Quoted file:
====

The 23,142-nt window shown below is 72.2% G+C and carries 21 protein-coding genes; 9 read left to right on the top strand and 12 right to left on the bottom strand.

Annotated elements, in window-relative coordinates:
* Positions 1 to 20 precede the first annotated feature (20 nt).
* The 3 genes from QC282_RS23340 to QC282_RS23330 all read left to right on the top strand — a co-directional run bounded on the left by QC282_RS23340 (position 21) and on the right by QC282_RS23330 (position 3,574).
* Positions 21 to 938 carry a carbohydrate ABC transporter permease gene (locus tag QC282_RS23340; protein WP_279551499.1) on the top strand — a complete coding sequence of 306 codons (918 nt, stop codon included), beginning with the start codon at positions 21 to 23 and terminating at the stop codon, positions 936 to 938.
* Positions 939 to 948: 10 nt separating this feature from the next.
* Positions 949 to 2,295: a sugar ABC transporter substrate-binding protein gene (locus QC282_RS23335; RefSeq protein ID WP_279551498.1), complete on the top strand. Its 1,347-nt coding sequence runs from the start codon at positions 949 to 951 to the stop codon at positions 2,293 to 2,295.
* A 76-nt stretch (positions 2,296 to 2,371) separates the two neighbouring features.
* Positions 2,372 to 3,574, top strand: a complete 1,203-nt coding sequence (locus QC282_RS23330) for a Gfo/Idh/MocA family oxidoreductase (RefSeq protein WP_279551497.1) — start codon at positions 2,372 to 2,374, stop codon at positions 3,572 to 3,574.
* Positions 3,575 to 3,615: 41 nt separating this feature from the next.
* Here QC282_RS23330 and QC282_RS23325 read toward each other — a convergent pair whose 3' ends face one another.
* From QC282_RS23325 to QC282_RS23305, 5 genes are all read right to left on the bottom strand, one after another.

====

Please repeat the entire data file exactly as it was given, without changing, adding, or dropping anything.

The 23,142-nt window shown below is 72.2% G+C and carries 21 protein-coding genes; 9 read left to right on the top strand and 12 right to left on the bottom strand.

Annotated elements, in window-relative coordinates:
* Positions 1 to 20 precede the first annotated feature (20 nt).
* The 3 genes from QC282_RS23340 to QC282_RS23330 all read left to right on the top strand — a co-directional run bounded on the left by QC282_RS23340 (position 21) and on the right by QC282_RS23330 (position 3,574).
* Positions 21 to 938 carry a carbohydrate ABC transporter permease gene (locus tag QC282_RS23340; protein WP_279551499.1) on the top strand — a complete coding sequence of 306 codons (918 nt, stop codon included), beginning with the start codon at positions 21 to 23 and terminating at the stop codon, positions 936 to 938.
* Positions 939 to 948: 10 nt separating this feature from the next.
* Positions 949 to 2,295: a sugar ABC transporter substrate-binding protein gene (locus QC282_RS23335; RefSeq protein ID WP_279551498.1), complete on the top strand. Its 1,347-nt coding sequence runs from the start codon at positions 949 to 951 to the stop codon at positions 2,293 to 2,295.
* A 76-nt stretch (positions 2,296 to 2,371) separates the two neighbouring features.
* Positions 2,372 to 3,574, top strand: a complete 1,203-nt coding sequence (locus QC282_RS23330) for a Gfo/Idh/MocA family oxidoreductase (RefSeq protein WP_279551497.1) — start codon at positions 2,372 to 2,374, stop codon at positions 3,572 to 3,574.
* Positions 3,575 to 3,615: 41 nt separating this feature from the next.
* Here QC282_RS23330 and QC282_RS23325 read toward each other — a convergent pair whose 3' ends face one another.
* From QC282_RS23325 to QC282_RS23305, 5 genes are all read right to left on the bottom strand, one after another.